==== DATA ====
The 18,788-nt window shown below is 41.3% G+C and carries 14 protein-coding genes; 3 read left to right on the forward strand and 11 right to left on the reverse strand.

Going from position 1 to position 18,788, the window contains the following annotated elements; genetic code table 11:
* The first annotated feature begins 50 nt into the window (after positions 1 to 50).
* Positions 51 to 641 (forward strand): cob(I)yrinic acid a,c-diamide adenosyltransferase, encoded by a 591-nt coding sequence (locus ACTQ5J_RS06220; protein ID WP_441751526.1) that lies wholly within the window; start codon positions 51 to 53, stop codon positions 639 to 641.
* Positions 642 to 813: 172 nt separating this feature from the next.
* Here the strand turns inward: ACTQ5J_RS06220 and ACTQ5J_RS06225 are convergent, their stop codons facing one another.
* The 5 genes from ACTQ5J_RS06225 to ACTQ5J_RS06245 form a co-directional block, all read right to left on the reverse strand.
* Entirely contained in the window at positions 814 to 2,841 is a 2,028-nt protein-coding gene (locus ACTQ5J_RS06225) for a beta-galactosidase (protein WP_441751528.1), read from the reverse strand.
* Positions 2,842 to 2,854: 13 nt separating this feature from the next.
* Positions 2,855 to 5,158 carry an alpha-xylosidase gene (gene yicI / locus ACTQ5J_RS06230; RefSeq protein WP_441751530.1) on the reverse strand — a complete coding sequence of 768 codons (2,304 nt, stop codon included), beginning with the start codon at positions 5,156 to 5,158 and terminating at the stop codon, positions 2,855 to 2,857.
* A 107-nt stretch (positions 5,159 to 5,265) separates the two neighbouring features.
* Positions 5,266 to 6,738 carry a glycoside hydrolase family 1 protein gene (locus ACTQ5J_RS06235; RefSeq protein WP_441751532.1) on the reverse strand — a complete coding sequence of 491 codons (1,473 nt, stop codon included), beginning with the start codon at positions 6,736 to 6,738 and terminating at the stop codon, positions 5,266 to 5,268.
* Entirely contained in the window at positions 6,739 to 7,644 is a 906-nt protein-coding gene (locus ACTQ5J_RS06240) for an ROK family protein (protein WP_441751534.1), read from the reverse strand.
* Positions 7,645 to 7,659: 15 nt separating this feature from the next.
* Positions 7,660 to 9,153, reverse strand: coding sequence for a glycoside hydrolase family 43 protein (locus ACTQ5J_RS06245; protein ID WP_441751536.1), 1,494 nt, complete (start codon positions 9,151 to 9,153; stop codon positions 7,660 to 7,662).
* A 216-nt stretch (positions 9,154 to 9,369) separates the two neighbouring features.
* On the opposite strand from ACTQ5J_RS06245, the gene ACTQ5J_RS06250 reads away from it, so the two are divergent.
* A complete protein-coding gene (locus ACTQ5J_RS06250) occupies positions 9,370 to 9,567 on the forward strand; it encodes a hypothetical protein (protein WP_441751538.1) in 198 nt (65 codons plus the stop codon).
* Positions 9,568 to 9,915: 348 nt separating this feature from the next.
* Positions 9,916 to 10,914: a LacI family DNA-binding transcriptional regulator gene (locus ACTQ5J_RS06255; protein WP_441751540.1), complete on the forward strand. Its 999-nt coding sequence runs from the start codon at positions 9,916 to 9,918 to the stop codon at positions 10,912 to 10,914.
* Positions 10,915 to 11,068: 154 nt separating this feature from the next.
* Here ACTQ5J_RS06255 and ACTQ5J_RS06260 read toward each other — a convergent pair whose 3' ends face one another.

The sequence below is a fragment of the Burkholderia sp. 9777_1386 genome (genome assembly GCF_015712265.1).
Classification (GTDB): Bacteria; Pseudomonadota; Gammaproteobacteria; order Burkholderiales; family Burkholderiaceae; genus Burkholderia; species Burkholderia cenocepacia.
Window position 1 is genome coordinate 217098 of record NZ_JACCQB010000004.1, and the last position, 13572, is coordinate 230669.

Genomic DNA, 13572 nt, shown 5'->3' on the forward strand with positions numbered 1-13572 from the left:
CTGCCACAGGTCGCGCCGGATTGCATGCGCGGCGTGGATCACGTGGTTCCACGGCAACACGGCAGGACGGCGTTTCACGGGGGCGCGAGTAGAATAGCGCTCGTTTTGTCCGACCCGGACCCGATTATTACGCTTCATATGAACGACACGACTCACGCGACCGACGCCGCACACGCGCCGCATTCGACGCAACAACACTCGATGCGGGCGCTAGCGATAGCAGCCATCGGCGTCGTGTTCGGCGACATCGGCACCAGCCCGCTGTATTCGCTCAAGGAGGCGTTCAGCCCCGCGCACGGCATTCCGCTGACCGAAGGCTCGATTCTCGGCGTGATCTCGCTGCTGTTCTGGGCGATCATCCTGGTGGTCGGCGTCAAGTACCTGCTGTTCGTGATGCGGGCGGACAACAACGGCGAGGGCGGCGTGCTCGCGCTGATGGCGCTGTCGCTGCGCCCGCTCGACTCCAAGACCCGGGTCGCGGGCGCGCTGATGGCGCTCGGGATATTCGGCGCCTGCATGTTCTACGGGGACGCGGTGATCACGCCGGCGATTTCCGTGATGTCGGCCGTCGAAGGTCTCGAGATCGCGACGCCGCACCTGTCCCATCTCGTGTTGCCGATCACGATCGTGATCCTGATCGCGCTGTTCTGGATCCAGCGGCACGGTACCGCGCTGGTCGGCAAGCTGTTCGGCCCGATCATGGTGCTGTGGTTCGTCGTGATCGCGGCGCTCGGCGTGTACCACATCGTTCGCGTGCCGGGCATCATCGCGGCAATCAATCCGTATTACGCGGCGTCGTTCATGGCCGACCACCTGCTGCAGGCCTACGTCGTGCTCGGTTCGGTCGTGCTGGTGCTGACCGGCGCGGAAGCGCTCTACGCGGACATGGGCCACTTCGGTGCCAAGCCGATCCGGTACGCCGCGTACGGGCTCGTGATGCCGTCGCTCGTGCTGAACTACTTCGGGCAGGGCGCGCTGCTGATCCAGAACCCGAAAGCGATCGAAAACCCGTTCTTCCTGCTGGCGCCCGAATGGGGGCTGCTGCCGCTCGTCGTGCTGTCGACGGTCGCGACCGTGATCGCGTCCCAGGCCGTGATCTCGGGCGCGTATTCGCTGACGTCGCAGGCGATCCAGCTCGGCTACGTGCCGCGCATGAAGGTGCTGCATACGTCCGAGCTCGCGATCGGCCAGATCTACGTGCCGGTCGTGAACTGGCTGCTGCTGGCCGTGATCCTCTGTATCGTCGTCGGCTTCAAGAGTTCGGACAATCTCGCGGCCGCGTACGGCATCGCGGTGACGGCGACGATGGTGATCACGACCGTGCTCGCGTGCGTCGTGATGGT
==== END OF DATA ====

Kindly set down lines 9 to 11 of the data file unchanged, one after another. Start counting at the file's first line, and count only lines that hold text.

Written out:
* Positions 2,842 to 2,854: 13 nt separating this feature from the next.
* Positions 2,855 to 5,158 carry an alpha-xylosidase gene (gene yicI / locus ACTQ5J_RS06230; RefSeq protein WP_441751530.1) on the reverse strand — a complete coding sequence of 768 codons (2,304 nt, stop codon included), beginning with the start codon at positions 5,156 to 5,158 and terminating at the stop codon, positions 2,855 to 2,857.
* A 107-nt stretch (positions 5,159 to 5,265) separates the two neighbouring features.